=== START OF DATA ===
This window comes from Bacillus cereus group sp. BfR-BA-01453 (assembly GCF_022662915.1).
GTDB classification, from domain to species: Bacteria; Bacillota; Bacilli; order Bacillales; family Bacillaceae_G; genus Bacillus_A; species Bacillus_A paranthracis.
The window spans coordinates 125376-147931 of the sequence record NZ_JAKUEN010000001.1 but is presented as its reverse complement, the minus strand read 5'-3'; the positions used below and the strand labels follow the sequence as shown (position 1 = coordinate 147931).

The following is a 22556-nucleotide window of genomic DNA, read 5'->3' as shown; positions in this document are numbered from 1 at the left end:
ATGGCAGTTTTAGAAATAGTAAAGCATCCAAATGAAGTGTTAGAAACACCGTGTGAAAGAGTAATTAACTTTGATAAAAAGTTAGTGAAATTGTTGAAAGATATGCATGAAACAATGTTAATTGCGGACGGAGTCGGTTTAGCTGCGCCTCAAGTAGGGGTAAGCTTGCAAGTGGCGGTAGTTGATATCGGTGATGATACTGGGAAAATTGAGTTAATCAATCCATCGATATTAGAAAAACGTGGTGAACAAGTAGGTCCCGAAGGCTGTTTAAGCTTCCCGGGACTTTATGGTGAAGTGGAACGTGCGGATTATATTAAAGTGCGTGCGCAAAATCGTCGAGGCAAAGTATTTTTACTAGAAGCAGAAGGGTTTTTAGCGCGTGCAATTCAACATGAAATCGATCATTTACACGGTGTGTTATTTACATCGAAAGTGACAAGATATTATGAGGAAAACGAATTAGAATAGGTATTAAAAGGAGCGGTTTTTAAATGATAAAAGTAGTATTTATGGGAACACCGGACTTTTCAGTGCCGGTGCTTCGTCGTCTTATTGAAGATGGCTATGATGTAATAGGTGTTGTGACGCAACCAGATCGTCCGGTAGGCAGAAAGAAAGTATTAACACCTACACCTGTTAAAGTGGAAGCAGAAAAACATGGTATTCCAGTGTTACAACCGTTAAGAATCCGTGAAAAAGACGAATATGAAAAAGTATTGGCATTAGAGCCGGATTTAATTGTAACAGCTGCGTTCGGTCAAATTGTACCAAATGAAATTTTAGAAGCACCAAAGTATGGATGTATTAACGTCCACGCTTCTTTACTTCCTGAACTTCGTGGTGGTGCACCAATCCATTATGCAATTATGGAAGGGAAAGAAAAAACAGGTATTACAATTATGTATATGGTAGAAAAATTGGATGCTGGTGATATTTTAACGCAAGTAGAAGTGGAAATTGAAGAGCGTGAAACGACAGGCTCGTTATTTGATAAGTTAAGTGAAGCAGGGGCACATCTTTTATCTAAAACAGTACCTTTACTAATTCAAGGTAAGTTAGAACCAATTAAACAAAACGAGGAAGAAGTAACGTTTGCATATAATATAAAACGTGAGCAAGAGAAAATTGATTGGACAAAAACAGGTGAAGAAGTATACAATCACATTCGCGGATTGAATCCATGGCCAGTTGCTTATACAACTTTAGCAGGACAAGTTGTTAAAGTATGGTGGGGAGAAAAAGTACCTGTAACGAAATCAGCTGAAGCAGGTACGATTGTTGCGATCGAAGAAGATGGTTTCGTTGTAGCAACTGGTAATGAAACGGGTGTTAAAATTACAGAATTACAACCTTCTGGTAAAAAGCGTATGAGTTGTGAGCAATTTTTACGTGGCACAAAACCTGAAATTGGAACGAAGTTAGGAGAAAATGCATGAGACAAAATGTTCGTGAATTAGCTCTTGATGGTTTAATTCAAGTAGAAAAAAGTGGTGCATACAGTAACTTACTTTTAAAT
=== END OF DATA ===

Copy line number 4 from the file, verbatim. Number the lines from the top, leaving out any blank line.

The following is a 22556-nucleotide window of genomic DNA, read 5'->3' as shown; positions in this document are numbered from 1 at the left end: